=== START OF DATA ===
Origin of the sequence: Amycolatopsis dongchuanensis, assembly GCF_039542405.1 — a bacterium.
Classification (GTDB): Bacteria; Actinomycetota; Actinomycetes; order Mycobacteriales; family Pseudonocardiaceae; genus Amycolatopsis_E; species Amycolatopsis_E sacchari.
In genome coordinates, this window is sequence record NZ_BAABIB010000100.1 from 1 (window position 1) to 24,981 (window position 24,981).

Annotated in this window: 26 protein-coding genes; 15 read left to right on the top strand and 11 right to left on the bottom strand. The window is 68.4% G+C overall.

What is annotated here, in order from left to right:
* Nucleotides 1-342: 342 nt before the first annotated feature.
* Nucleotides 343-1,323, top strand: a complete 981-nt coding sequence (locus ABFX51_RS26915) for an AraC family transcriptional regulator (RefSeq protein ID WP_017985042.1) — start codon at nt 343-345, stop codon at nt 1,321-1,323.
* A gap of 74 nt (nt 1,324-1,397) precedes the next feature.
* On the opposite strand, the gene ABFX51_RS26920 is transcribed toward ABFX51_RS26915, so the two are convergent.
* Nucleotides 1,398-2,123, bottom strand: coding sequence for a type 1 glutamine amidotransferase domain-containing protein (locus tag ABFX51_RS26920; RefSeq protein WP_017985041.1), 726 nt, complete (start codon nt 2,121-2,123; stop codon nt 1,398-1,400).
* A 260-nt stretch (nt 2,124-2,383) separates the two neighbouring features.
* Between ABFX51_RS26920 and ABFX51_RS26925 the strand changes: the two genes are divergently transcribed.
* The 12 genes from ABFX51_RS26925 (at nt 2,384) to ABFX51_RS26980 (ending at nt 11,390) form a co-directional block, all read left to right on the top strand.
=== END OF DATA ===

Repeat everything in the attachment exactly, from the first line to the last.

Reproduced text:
Origin of the sequence: Amycolatopsis dongchuanensis, assembly GCF_039542405.1 — a bacterium.
Classification (GTDB): Bacteria; Actinomycetota; Actinomycetes; order Mycobacteriales; family Pseudonocardiaceae; genus Amycolatopsis_E; species Amycolatopsis_E sacchari.
In genome coordinates, this window is sequence record NZ_BAABIB010000100.1 from 1 (window position 1) to 24,981 (window position 24,981).

Annotated in this window: 26 protein-coding genes; 15 read left to right on the top strand and 11 right to left on the bottom strand. The window is 68.4% G+C overall.

What is annotated here, in order from left to right:
* Nucleotides 1-342: 342 nt before the first annotated feature.
* Nucleotides 343-1,323, top strand: a complete 981-nt coding sequence (locus ABFX51_RS26915) for an AraC family transcriptional regulator (RefSeq protein ID WP_017985042.1) — start codon at nt 343-345, stop codon at nt 1,321-1,323.
* A gap of 74 nt (nt 1,324-1,397) precedes the next feature.
* On the opposite strand, the gene ABFX51_RS26920 is transcribed toward ABFX51_RS26915, so the two are convergent.
* Nucleotides 1,398-2,123, bottom strand: coding sequence for a type 1 glutamine amidotransferase domain-containing protein (locus tag ABFX51_RS26920; RefSeq protein WP_017985041.1), 726 nt, complete (start codon nt 2,121-2,123; stop codon nt 1,398-1,400).
* A 260-nt stretch (nt 2,124-2,383) separates the two neighbouring features.
* Between ABFX51_RS26920 and ABFX51_RS26925 the strand changes: the two genes are divergently transcribed.
* The 12 genes from ABFX51_RS26925 (at nt 2,384) to ABFX51_RS26980 (ending at nt 11,390) form a co-directional block, all read left to right on the top strand.